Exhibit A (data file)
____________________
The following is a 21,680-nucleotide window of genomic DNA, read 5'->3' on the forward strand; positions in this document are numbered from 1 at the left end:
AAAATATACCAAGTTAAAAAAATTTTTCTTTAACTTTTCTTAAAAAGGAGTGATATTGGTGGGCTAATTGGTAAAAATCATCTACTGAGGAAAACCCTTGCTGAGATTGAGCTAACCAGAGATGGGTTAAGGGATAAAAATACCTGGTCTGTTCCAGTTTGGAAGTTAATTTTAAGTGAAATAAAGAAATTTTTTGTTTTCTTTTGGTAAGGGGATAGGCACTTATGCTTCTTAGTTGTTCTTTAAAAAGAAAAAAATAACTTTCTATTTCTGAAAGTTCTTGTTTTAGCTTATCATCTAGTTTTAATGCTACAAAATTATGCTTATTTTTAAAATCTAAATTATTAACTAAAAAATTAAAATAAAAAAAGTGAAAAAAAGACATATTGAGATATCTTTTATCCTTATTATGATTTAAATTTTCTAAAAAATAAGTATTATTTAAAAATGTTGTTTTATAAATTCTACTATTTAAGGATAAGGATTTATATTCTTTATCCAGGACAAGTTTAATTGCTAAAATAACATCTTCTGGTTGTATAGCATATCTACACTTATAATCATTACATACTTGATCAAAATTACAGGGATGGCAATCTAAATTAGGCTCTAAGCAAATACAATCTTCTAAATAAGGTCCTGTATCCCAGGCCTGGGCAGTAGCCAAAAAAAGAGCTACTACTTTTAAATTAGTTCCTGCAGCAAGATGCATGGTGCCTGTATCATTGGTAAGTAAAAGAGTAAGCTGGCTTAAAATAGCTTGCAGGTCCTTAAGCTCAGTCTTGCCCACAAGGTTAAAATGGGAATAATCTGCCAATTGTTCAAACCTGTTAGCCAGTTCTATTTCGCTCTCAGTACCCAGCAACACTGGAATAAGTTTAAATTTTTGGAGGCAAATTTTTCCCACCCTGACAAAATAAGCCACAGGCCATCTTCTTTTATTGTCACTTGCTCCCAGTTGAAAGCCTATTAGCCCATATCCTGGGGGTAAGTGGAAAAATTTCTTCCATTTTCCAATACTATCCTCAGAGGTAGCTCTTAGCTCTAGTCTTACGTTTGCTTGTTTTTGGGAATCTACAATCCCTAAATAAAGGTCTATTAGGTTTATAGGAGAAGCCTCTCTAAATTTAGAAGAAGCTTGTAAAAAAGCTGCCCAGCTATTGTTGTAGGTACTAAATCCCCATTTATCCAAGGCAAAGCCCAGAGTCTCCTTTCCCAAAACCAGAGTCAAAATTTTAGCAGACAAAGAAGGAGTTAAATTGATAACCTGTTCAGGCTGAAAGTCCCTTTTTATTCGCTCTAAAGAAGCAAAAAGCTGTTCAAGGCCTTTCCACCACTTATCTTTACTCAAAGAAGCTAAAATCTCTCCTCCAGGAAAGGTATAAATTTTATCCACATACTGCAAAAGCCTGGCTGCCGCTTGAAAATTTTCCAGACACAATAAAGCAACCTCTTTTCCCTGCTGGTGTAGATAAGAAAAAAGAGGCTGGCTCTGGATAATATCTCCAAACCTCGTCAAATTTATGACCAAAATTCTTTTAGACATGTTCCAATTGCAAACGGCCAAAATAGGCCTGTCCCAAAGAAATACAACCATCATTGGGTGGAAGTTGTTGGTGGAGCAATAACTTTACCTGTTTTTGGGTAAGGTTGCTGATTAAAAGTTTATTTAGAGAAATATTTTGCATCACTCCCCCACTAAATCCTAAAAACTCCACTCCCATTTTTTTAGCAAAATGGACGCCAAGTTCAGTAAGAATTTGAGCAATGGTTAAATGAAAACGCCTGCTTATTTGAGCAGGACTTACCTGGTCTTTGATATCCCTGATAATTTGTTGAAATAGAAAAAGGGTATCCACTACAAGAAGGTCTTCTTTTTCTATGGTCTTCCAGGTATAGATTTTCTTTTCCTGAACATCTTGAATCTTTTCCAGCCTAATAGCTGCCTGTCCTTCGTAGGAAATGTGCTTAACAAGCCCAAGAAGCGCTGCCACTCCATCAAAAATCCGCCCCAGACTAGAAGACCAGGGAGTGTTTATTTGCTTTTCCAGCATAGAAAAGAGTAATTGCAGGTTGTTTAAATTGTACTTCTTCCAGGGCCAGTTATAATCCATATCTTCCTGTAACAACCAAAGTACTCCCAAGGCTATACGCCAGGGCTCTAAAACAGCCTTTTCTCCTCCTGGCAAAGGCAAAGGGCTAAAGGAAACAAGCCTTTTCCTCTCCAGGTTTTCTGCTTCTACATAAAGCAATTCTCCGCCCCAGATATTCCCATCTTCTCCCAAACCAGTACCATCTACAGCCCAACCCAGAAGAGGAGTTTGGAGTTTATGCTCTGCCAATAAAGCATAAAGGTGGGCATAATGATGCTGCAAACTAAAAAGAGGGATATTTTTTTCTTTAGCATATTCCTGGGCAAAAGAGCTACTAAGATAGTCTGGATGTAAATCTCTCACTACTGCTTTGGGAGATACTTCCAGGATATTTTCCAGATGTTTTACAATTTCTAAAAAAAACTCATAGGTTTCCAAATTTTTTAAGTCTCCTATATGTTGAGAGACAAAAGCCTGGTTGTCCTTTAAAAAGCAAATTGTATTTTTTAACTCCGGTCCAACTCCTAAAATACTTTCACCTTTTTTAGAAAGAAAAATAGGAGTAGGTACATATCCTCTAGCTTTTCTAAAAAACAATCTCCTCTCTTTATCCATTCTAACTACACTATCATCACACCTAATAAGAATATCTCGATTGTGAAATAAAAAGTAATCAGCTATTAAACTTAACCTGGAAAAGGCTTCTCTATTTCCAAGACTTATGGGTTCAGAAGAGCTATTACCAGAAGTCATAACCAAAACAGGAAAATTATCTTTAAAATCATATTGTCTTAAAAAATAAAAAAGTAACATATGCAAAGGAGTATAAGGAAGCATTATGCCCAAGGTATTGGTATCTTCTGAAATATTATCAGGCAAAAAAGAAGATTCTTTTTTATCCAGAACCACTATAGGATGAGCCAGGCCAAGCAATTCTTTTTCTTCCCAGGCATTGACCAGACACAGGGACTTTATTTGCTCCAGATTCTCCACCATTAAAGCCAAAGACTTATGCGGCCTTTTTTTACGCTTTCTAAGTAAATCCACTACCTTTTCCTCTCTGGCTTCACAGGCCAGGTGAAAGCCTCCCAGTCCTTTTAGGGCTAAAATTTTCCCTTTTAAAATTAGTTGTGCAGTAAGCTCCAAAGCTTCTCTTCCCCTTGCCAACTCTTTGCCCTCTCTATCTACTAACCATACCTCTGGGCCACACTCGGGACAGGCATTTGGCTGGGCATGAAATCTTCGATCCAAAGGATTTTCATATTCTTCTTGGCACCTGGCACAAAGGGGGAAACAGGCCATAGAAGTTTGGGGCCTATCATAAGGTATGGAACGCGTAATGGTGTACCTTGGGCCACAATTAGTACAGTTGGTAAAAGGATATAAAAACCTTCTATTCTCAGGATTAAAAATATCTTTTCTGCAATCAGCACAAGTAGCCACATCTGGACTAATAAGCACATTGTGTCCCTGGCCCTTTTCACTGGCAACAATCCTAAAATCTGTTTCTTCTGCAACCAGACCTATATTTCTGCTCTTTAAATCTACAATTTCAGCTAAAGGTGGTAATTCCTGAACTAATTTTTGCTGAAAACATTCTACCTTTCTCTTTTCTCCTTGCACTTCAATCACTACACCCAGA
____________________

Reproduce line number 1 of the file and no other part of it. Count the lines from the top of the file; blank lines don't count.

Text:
The following is a 21,680-nucleotide window of genomic DNA, read 5'->3' on the forward strand; positions in this document are numbered from 1 at the left end: